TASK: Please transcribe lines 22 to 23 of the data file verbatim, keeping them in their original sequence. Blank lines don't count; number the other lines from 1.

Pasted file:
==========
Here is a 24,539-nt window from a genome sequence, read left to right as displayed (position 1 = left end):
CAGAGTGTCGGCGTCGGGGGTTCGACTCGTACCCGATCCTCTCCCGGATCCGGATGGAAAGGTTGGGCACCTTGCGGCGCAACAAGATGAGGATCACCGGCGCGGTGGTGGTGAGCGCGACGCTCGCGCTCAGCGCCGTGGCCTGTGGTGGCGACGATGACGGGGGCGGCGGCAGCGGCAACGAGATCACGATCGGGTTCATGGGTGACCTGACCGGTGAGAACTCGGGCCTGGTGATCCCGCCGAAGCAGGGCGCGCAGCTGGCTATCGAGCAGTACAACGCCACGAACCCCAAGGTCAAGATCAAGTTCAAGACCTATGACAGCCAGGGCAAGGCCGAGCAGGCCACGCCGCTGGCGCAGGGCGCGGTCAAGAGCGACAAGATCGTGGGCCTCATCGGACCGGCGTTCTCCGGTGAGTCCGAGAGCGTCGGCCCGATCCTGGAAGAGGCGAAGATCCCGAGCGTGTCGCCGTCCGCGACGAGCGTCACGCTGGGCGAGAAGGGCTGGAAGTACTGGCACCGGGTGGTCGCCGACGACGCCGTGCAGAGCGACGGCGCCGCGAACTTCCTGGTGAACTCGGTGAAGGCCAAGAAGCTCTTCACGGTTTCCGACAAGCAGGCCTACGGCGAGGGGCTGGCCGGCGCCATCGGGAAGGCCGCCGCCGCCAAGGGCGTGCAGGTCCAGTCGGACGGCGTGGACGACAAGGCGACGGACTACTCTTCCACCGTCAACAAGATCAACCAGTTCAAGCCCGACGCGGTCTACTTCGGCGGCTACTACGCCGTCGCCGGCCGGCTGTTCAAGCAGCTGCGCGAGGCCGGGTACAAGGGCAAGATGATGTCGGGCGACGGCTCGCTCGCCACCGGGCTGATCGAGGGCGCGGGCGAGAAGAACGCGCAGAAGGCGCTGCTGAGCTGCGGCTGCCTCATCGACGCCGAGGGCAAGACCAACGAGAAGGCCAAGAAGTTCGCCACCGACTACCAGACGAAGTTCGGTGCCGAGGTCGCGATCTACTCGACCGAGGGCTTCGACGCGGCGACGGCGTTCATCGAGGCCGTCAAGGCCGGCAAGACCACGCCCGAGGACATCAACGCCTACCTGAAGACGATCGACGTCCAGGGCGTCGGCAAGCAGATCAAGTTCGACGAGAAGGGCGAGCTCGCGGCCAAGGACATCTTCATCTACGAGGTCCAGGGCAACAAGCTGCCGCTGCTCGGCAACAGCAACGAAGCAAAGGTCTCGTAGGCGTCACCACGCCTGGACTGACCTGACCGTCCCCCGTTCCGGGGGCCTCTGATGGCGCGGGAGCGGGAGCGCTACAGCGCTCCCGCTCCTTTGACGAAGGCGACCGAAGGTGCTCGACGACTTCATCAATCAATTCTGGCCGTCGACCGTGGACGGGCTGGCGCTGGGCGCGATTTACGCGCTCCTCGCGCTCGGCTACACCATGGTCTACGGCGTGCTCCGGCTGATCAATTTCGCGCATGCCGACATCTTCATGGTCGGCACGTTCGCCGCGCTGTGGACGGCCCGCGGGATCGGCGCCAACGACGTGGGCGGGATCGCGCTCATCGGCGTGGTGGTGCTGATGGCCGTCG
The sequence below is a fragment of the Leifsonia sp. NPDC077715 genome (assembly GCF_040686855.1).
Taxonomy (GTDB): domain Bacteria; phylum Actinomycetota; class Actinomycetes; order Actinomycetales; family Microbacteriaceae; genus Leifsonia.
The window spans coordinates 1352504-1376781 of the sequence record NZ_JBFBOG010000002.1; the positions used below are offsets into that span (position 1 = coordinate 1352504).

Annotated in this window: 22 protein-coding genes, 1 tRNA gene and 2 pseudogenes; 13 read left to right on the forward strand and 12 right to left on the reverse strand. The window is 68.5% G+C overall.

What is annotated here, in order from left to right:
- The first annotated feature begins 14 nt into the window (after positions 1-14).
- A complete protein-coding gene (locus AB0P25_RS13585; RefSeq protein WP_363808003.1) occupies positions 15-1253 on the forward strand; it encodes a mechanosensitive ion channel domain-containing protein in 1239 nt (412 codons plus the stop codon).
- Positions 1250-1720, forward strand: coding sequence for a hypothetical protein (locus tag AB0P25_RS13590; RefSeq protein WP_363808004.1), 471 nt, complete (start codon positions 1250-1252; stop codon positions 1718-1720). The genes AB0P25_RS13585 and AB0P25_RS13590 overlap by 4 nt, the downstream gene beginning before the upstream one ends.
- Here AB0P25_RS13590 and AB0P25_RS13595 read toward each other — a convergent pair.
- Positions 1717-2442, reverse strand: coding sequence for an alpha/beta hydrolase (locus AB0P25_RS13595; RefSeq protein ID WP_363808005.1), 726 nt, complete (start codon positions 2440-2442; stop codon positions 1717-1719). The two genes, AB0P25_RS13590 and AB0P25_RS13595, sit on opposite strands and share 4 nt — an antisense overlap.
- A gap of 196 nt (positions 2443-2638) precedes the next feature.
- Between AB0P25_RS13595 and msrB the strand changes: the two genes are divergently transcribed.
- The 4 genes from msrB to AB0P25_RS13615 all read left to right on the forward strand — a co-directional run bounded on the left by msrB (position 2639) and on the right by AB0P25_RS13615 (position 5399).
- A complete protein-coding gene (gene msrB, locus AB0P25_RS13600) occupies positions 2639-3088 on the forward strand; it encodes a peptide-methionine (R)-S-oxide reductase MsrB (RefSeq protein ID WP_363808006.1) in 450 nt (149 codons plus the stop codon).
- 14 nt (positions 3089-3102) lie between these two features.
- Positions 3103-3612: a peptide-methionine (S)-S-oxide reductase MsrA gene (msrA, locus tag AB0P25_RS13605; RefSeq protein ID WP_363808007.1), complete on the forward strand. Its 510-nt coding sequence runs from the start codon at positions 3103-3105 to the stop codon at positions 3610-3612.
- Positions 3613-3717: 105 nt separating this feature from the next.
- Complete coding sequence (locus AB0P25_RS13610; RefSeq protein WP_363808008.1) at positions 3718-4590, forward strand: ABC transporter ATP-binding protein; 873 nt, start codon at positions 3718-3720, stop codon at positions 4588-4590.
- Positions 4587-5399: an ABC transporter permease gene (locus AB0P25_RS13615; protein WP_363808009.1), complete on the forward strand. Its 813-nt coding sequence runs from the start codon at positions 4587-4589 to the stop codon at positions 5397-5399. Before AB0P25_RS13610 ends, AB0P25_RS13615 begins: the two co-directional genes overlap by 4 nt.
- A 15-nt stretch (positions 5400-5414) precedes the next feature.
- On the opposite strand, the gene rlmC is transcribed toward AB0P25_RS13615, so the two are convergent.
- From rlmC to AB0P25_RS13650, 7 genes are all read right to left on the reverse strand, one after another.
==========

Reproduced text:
- A 15-nt stretch (positions 5400-5414) precedes the next feature.
- On the opposite strand, the gene rlmC is transcribed toward AB0P25_RS13615, so the two are convergent.